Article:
No CPSes as per Constitution, but states can appoint via own law: Centre to HC | punjab | Hindustan Times
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No CPSes as per Constitution, but states can appoint via own law: Centre to HC

The Union government has told Punjab and Haryana High Court that unless covered by a local Act, the appointment of chief parliamentary secretaries (CPSes) and parliamentary secretaries (PSes) are unconstitutional. “But at the same time, we are of the view that no parallels can be drawn between CPSes/PSes and ministers as these two are different from each other,” the additional solicitor general, Satya Pal Jain, told the high court on Wednesday.

punjab Updated: Aug 24, 2016 21:19 IST
HT Correspondent
Additional solicitor general Satya Pal Jain.
Additional solicitor general Satya Pal Jain.(HT Photo)

The Union government has told Punjab and Haryana High Court that unless covered by a local Act, the appointment of chief parliamentary secretaries (CPSes) and parliamentary secretaries (PSes) are unconstitutional. “But at the same time, we are of the view that no parallels can be drawn between CPSes/PSes and ministers as these two are different from each other,” the additional solicitor general, Satya Pal Jain, told the high court on Wednesday.

Jain, a senior BJP leader and former MP, was replying to a query by the high court bench of justices SS Saron and Lisa Gill during the resumed hearing of two different petitions challenging six appointment of CPSes by Parkash Singh Badal government in Punjab and four appointments by Manohar Lal Khattar government in Haryana. Haryana appointments had taken place in July 2015 and six appointments were made in Punjab earlier this year.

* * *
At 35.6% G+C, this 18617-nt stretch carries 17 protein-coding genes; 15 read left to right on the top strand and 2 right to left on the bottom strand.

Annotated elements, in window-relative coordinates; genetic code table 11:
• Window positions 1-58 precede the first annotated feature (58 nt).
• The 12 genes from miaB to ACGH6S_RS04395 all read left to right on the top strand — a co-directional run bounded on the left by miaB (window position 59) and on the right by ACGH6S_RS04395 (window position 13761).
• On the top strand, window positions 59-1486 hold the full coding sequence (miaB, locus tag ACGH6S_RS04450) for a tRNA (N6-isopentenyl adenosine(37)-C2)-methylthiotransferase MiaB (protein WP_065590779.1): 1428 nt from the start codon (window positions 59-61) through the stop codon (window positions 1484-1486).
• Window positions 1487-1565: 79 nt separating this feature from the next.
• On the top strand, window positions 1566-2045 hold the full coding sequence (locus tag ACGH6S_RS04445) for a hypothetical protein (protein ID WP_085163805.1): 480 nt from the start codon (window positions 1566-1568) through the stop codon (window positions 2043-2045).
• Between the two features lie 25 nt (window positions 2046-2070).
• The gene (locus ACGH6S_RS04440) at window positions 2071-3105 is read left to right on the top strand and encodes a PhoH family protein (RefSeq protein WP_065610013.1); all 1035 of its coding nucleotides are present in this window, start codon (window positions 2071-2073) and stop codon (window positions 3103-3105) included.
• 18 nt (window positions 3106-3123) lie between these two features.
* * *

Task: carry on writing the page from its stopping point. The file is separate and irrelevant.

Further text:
Himachal Pradesh high court had quashed the appointment of PSes in 2005 terming them “a fraud” on the Constitution. But the government found a way out by passing a legislation in the assembly, empowering the CM to appoint PSes. The posts still exist in the hill state.

The two petitions challenging these appointments were filed after July 2015 and by that time high court had reserved order on the 18 such appointments in Punjab during Badal government’s second stint in 2012. The hearing on petitions was being adjourned awaiting decision on the 2012 appointments. The high court on August 12 had invalidated the 18 appointments of 2012, saying that the CPSes were acting as “junior ministers” in contravention of the Constitution’s intent to limit the council of ministers to 15% of the legislature’s strength. The high court had further held that neither the governor nor the legislature had competence or sanction to frame rules regulating these appointments. The appointments “are in fact a roundabout way of bypassing the constitutional mandate… and, therefore, have to be invalidated,” the HC bench had held.

During the hearing on Wednesday, the petitioner lawyer, Jagmohan Singh Bhatti, who has challenged these appointments in Haryana as well as Punjab, told the court that both these matters were covered by the high court’s August 12 judgment, hence, should be disposed of.

However, as counsels appearing for Punjab and Haryana governments sought time to discuss it with the respective governments, the matter was adjourned for September 8.

“We have neither filed appeal against the judgment (decided on August 12), nor have taken a decision in this regard,” the Punjab government counsel told the high court.